And there you have it. This movie isn’t going to win any awards, I suspect, and personally I can agree with what seems to be the general opinion on this one in that it’s certainly the worst in the franchise... but it still delivers most of the required thrills as an action piece so I’m cutting it some slack here. I also hope this isn’t the last we’ll see of this series either. I think a more restrained (in terms of over the top action) and tighter, cleverer script could see a real return to form for the series if the studio were willing to pump in some more time and talent to the project. Bruce Willis may be an awkward cuss to work with sometimes but he’s certainly a great performer and one of the few modern “stars” out there. Give him a decent screenplay and he’ll come up trumps. Meanwhile, if you like action movies and you’re a fan of the franchise in general, the links to the previous movies really aren’t all that tenuous and you may well find yourself having a good time with this one if you give it a go and you’ve got a couple of hours to waste at your local cinema. Maybe give this one a look sometime.
Tuesday, 19 February 2013
Valley Sin Day
You Only Live Twice
Directed by Lewis Gilbert
EON Blu Ray Region A/B/C
With a screenplay by noted children's writer Roald Dahl, You Only Live Twice is a pretty good Bond film with lots and lots of stories surrounding it which I could talk about: the recasting and reshooting of Blofeld, the frightened cat that got lost for days/weeks in the volcano set, the almost suicide of one of the leading actresses who wasn’t working out until she was welcomed back and switched roles with another actress. Loads of stories but too many to tell on one of my small reviews.
Instead, I’m going to just write about some of my own observations on the film and if I find them leading into stories, so be it. I also want to push a speculative idea about the pre-credits sequence of this and a much later Bond film, The World Is Not Enough... but I’ll circle around back to that in a minute.
I first saw this movie as part of a double bill with either Thunderball, From Russia With Love or Diamonds Are Forever, back in either 1973 or 1974, and since then I must have seen it maybe a dozen times over the intervening years. It’s a quite powerful Bond film with a bit more of an epic feel than the previous movie, although I can’t explain why that is since the underwater battles in Thunderball were what epic excess is all about. Maybe it’s the great, hulking volcano interior set designed by Ken Adam, where Donald Pleasence’s Blofeld has his villainous lair, that helps gives the feeling of everything being generally larger than life. Whatever it is though, this Bond film has a certain sense of power to it which maybe some of the other directors in the series sometimes lacked.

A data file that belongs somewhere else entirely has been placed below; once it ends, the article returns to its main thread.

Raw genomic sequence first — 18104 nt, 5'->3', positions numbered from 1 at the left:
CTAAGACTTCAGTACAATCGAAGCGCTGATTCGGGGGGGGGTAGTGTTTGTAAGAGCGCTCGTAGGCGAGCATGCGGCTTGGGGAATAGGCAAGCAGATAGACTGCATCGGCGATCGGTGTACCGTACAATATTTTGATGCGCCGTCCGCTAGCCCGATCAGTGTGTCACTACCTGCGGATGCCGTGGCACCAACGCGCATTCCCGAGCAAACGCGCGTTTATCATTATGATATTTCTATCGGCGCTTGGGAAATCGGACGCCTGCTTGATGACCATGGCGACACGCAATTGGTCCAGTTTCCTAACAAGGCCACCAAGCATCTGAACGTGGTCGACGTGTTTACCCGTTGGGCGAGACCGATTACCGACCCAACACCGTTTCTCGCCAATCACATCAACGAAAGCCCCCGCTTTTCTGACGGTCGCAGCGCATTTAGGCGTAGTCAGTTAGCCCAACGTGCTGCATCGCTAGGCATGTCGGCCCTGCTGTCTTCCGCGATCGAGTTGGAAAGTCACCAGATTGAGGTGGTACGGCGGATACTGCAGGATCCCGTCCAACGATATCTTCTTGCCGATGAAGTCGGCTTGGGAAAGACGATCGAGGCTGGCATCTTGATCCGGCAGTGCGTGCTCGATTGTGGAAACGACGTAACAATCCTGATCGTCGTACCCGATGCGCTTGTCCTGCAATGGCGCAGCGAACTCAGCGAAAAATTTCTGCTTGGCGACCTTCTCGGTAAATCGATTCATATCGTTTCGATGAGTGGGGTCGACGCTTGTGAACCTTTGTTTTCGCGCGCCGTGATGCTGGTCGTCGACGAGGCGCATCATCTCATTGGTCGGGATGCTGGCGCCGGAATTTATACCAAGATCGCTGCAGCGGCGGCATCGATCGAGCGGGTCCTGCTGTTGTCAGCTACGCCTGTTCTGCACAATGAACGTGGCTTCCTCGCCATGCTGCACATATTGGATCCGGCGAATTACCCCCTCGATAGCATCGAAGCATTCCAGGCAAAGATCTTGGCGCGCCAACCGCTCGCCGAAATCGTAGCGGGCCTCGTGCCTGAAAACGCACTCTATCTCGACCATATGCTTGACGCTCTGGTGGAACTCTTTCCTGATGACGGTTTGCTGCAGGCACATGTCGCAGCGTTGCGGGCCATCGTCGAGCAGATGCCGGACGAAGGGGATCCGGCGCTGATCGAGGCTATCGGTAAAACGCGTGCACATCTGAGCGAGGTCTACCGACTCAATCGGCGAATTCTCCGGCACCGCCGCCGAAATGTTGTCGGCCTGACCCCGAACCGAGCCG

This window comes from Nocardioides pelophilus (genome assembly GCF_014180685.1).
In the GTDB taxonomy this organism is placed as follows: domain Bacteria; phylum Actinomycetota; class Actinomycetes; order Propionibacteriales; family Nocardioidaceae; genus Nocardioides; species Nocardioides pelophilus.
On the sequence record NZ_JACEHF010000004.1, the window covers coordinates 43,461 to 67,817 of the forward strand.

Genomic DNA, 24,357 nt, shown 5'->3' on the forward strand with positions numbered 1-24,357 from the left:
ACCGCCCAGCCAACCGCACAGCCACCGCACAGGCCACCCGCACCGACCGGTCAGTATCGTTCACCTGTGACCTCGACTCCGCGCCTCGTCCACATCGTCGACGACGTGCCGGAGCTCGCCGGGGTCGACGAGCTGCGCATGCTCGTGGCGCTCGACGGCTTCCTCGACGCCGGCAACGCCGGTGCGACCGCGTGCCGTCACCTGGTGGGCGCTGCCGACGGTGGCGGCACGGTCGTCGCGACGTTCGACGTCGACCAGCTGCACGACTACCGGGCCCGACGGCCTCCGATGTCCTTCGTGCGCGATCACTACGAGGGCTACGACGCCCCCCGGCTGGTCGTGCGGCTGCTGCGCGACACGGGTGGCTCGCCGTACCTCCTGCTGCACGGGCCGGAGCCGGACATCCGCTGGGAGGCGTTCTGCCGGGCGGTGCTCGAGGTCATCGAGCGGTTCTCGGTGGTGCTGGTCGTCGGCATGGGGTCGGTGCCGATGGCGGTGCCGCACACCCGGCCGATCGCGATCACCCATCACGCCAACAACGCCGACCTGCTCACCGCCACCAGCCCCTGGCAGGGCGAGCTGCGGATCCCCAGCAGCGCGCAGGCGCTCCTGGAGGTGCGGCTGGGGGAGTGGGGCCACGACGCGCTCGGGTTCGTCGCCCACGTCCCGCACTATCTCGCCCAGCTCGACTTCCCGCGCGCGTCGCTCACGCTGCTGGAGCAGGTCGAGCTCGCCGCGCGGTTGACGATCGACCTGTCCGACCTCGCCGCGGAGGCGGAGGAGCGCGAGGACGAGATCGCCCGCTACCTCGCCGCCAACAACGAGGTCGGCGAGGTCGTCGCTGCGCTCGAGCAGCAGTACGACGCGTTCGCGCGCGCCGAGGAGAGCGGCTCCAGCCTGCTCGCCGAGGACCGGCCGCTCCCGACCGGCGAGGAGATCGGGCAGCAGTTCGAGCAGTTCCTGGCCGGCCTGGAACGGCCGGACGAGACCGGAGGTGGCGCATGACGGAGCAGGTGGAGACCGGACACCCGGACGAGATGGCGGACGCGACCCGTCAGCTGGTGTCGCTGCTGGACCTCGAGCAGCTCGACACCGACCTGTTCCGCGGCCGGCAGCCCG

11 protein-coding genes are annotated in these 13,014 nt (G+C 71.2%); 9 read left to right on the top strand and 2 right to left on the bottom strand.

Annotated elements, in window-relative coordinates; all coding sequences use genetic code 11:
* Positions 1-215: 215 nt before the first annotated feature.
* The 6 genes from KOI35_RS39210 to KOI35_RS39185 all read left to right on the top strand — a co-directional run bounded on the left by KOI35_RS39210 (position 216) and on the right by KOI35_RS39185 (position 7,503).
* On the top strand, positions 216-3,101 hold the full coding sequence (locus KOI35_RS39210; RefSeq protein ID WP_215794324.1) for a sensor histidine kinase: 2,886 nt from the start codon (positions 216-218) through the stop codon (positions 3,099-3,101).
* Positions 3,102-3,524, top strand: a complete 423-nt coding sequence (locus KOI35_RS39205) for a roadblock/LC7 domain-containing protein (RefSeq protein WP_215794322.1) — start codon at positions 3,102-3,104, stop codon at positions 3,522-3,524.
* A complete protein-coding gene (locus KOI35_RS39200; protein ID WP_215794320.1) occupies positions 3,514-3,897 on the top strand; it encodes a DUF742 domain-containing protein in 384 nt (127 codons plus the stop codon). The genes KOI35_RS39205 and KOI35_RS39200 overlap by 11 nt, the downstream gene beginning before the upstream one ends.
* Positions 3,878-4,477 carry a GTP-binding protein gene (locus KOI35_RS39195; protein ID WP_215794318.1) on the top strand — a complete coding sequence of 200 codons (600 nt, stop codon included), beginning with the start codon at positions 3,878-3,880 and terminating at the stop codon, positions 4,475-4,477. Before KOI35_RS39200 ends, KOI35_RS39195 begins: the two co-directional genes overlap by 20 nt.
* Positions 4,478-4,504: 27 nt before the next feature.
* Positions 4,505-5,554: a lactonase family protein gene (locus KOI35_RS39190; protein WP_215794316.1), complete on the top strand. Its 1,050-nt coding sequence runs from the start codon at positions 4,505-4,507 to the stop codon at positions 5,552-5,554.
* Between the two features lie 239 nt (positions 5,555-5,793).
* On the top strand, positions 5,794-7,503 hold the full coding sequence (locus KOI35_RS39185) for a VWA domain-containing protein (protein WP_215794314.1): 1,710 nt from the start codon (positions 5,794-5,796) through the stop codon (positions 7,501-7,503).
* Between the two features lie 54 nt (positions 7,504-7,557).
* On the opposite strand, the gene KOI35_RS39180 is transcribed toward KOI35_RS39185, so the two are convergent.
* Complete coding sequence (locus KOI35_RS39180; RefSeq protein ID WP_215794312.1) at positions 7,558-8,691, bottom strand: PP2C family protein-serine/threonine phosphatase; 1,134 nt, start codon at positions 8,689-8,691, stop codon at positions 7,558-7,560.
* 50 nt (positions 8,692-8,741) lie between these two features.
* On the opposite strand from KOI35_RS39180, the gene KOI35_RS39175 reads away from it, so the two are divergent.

Looking back on it now, I find the editing to be a lot more jumpy than I remembered. In a lot of sequences in the film, editor Peter Hunt takes natural “journeys” and “routines” and instead of showing A followed by B followed by C followed by D, for instance, he just cuts straight from A to D in this one and relies on the collective brain of the audience to just fill in the gaps. It used to work fine on me because I never noticed it before, but viewing it this time around it felt a little more jarring in some places.
This was supposed to be Connery’s last film in the series and knowing that nowadays, he does look kinda unhappy in the role in certain key scenes... playing things maybe a little more glumly than usual. Maybe my brain is just making that up but he just doesn’t seem that enthusiastic in the role anymore. This wasn’t his last Bond film, of course, as he would return in both the EON series film Diamonds Are Forever and, of course, the non-EON Thunderball remake Never Say Never Again, in the 1980s. But more on those when I get around to watching them again.
So maybe some of Connery’s performance is a bit wooden but he certainly still carries the movie on his able shoulders and he has some excellent co-stars, especially in the form of famous Japanese actor Tetsurô Tanba, who was in such things as the original version of Hari Kiri (alongside the great Tatsuya Nakadai) and Three Outlaw Samurai. He was also in some pretty interesting Japanese exploitation movies including one of my all time favourite, outrageous Japanese movies, Bohachi Bushido: Code Of The Forgotten Eight!